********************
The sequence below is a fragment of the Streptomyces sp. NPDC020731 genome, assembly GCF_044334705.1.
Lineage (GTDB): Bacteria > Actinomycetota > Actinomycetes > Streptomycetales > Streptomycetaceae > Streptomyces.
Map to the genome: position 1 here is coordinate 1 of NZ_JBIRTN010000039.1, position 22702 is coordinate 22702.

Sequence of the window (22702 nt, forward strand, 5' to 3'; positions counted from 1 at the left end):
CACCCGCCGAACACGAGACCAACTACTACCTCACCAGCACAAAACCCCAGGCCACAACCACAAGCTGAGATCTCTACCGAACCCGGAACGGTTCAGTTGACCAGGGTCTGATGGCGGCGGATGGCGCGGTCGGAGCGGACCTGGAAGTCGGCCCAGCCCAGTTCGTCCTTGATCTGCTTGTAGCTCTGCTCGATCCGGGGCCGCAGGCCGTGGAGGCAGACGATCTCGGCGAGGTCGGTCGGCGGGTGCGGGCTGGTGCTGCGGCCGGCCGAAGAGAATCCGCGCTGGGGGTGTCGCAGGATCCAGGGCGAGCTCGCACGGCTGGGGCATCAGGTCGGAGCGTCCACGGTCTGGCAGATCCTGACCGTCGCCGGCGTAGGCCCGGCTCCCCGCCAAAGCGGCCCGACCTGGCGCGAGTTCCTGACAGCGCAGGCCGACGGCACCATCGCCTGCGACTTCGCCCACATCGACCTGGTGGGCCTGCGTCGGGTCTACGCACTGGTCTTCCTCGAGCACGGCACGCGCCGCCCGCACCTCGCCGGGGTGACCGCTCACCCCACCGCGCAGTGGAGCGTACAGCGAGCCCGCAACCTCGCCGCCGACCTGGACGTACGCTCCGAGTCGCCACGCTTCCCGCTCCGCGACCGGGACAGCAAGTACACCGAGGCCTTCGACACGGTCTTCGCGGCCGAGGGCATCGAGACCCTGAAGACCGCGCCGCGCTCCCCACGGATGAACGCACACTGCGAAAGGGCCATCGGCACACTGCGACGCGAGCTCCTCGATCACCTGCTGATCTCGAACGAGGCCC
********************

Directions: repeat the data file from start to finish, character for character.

The sequence below is a fragment of the Streptomyces sp. NPDC020731 genome, assembly GCF_044334705.1.
Lineage (GTDB): Bacteria > Actinomycetota > Actinomycetes > Streptomycetales > Streptomycetaceae > Streptomyces.
Map to the genome: position 1 here is coordinate 1 of NZ_JBIRTN010000039.1, position 22702 is coordinate 22702.

Sequence of the window (22702 nt, forward strand, 5' to 3'; positions counted from 1 at the left end):
CACCCGCCGAACACGAGACCAACTACTACCTCACCAGCACAAAACCCCAGGCCACAACCACAAGCTGAGATCTCTACCGAACCCGGAACGGTTCAGTTGACCAGGGTCTGATGGCGGCGGATGGCGCGGTCGGAGCGGACCTGGAAGTCGGCCCAGCCCAGTTCGTCCTTGATCTGCTTGTAGCTCTGCTCGATCCGGGGCCGCAGGCCGTGGAGGCAGACGATCTCGGCGAGGTCGGTCGGCGGGTGCGGGCTGGTGCTGCGGCCGGCCGAAGAGAATCCGCGCTGGGGGTGTCGCAGGATCCAGGGCGAGCTCGCACGGCTGGGGCATCAGGTCGGAGCGTCCACGGTCTGGCAGATCCTGACCGTCGCCGGCGTAGGCCCGGCTCCCCGCCAAAGCGGCCCGACCTGGCGCGAGTTCCTGACAGCGCAGGCCGACGGCACCATCGCCTGCGACTTCGCCCACATCGACCTGGTGGGCCTGCGTCGGGTCTACGCACTGGTCTTCCTCGAGCACGGCACGCGCCGCCCGCACCTCGCCGGGGTGACCGCTCACCCCACCGCGCAGTGGAGCGTACAGCGAGCCCGCAACCTCGCCGCCGACCTGGACGTACGCTCCGAGTCGCCACGCTTCCCGCTCCGCGACCGGGACAGCAAGTACACCGAGGCCTTCGACACGGTCTTCGCGGCCGAGGGCATCGAGACCCTGAAGACCGCGCCGCGCTCCCCACGGATGAACGCACACTGCGAAAGGGCCATCGGCACACTGCGACGCGAGCTCCTCGATCACCTGCTGATCTCGAACGAGGCCC